Alcohol and tobacco 'kill more than P'
The Government is bracing for a war on alcohol and tobacco despite dire warnings that it is a methamphetamine epidemic that is destroying families and communities.
A report on the drug P, presented to Parliament's law and order select committee, warns that New Zealand must overhaul its national drug policy and introduce random drug testing of workers and pupils.
It calls for sweeping law changes, tougher police powers and "drug courts" to help counter a methamphetamine epidemic.
The Government says it is pouring millions of dollars into the fight against illicit drugs, but tobacco and alcohol cause far more mayhem and death each year.
"And, guess what - it's sold at the corner dairy or the supermarket," Associate Health Minister Jim Anderton said.
Presenting his findings to MPs yesterday, former Auckland detective Mike Sabin said current measures had failed, recreational drug use had exploded, and P addiction was rife.
Mr Sabin, who runs a drug education and research company, made 21 recommendations on how to help turn the tide on what he called our losing battle against methamphetamine.
P is highly addictive and has been linked to some of the worst violent crimes. It is estimated to cost society $550 million each year.
New Zealand has one of the highest methamphetamine prevalence rates in the world, the report says. It recommends:
A national drug control policy office to report directly to the prime minister.
Better education, treatment and intervention programmes to tackle demand and undermine the economic viability of drug supply.
A bigger focus on organised crime and stronger enforcement of drug offences.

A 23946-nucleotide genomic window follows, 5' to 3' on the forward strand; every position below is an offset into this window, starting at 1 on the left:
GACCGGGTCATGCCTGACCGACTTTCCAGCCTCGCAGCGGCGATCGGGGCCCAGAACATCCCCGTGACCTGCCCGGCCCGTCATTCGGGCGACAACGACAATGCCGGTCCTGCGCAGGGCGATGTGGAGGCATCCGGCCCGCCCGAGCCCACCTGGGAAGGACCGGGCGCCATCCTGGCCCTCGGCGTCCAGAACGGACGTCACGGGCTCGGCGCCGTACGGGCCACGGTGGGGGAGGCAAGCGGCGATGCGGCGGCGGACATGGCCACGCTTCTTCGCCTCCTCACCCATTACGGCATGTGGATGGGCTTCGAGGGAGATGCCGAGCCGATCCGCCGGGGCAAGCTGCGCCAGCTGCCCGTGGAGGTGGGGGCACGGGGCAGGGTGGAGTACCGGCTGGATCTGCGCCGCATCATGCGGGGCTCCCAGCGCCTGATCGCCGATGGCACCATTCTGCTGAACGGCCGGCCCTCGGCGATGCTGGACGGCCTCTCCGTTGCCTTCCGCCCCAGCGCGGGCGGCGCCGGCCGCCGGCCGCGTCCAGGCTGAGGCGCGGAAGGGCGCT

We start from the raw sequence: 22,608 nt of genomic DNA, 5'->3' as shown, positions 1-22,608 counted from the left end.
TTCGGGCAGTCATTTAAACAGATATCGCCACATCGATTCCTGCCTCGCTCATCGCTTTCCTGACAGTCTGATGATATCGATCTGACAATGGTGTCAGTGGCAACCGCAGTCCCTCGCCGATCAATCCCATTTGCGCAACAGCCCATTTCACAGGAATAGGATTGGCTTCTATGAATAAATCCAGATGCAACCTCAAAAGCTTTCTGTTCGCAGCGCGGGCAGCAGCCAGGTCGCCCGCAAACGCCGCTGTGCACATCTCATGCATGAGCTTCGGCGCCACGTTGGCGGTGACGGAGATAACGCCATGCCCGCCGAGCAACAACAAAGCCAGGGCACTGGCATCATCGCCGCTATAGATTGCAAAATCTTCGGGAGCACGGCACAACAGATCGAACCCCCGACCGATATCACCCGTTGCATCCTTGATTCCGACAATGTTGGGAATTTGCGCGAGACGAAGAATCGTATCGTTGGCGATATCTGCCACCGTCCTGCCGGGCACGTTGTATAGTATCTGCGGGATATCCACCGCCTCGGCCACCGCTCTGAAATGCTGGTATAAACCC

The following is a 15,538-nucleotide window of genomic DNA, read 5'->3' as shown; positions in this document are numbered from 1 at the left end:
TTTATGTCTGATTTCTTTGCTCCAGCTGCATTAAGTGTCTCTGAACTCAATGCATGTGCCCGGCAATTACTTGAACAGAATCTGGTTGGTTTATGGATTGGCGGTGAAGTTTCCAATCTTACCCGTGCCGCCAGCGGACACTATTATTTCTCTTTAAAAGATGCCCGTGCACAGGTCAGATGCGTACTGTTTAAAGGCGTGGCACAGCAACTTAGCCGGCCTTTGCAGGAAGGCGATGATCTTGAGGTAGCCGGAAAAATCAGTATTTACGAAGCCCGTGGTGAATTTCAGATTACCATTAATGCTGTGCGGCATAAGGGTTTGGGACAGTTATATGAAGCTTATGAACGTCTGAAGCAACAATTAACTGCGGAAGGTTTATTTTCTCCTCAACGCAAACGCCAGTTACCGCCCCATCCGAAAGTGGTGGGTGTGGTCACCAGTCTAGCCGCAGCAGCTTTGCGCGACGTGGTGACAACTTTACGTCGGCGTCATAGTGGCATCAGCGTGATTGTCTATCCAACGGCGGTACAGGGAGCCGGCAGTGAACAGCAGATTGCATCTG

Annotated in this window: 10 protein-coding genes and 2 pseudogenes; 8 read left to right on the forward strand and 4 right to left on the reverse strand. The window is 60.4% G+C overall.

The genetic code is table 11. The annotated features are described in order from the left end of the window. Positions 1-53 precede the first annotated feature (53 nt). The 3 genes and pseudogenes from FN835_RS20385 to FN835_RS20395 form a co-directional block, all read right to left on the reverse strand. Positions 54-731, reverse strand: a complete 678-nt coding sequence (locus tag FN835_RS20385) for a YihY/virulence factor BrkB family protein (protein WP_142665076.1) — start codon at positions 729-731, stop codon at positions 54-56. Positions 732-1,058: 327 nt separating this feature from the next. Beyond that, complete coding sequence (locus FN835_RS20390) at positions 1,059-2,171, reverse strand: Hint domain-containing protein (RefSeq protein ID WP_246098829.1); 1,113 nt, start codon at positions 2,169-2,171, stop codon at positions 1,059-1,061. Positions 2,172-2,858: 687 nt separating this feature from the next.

Tighter restrictions on the sale of precursor substances used to make P.
Mr Sabin said drug courts could force offenders to get treatment, and he recommends random drug testing of workers and school pupils to provide a deterrent and enable early intervention for young abusers.
"New Zealand is swamped with drug abuse. The police alone will never fix this problem. There are frameworks in place and there have been interventions.
" It's just they have been totally unsuccessful in reducing the prevalence of methamphetamine and other drugs."
A police national headquarters spokesman would not comment, but said police uncovered 200 clandestine P labs a year and worked closely with Customs to make drug seizures.
Mr Anderton said the Government's coordinated national drug policy already targeted the "scourge" of methamphetamine.
P had been reclassified as a class A controlled drug, giving police new search and seizure powers. P makers and suppliers could now face life in prison, "the same sentence as for murder".
But he said alcohol abuse was behind most violence and crime "by a country mile" and tobacco-related illnesses killed 4700 New Zealanders each year.
Though Mr Sabin's research would be considered, compulsory drug testing of all workers and pupils was unworkable and unnecessary.
Drug Foundation executive director Ross Bell disputed claims that interventions had failed in the fight against P.
Drug survey results showed methamphetamine use had "levelled off" and the number of new users had fallen.
The Dominion Post